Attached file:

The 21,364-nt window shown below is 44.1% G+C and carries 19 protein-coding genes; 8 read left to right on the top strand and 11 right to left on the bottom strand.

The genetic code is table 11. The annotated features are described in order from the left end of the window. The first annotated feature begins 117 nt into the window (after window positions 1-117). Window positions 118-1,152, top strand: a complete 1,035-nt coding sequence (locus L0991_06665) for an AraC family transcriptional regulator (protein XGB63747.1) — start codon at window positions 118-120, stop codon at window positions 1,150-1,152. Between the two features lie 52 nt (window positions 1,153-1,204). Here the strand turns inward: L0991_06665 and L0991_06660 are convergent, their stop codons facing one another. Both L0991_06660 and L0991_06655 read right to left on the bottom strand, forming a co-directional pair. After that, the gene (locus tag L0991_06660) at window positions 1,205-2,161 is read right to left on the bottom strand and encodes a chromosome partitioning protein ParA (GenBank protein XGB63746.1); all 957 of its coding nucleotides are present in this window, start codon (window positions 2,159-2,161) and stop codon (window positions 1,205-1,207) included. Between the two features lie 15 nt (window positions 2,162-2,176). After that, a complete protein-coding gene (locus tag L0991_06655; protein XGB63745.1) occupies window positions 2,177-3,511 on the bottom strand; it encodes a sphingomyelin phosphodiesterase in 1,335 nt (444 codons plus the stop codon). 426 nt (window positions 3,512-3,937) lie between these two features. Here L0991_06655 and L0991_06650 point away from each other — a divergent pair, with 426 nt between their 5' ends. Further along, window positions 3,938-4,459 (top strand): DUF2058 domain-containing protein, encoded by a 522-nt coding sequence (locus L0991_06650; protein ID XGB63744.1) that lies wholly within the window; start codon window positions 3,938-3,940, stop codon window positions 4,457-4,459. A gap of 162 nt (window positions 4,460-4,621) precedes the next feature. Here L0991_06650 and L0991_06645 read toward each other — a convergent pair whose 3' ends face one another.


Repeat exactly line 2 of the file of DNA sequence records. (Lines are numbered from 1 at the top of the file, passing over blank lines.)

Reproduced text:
The genetic code is table 11. The annotated features are described in order from the left end of the window. The first annotated feature begins 117 nt into the window (after window positions 1-117). Window positions 118-1,152, top strand: a complete 1,035-nt coding sequence (locus L0991_06665) for an AraC family transcriptional regulator (protein XGB63747.1) — start codon at window positions 118-120, stop codon at window positions 1,150-1,152. Between the two features lie 52 nt (window positions 1,153-1,204). Here the strand turns inward: L0991_06665 and L0991_06660 are convergent, their stop codons facing one another. Both L0991_06660 and L0991_06655 read right to left on the bottom strand, forming a co-directional pair. After that, the gene (locus tag L0991_06660) at window positions 1,205-2,161 is read right to left on the bottom strand and encodes a chromosome partitioning protein ParA (GenBank protein XGB63746.1); all 957 of its coding nucleotides are present in this window, start codon (window positions 2,159-2,161) and stop codon (window positions 1,205-1,207) included. Between the two features lie 15 nt (window positions 2,162-2,176). After that, a complete protein-coding gene (locus tag L0991_06655; protein XGB63745.1) occupies window positions 2,177-3,511 on the bottom strand; it encodes a sphingomyelin phosphodiesterase in 1,335 nt (444 codons plus the stop codon). 426 nt (window positions 3,512-3,937) lie between these two features. Here L0991_06655 and L0991_06650 point away from each other — a divergent pair, with 426 nt between their 5' ends. Further along, window positions 3,938-4,459 (top strand): DUF2058 domain-containing protein, encoded by a 522-nt coding sequence (locus L0991_06650; protein ID XGB63744.1) that lies wholly within the window; start codon window positions 3,938-3,940, stop codon window positions 4,457-4,459. A gap of 162 nt (window positions 4,460-4,621) precedes the next feature. Here L0991_06650 and L0991_06645 read toward each other — a convergent pair whose 3' ends face one another.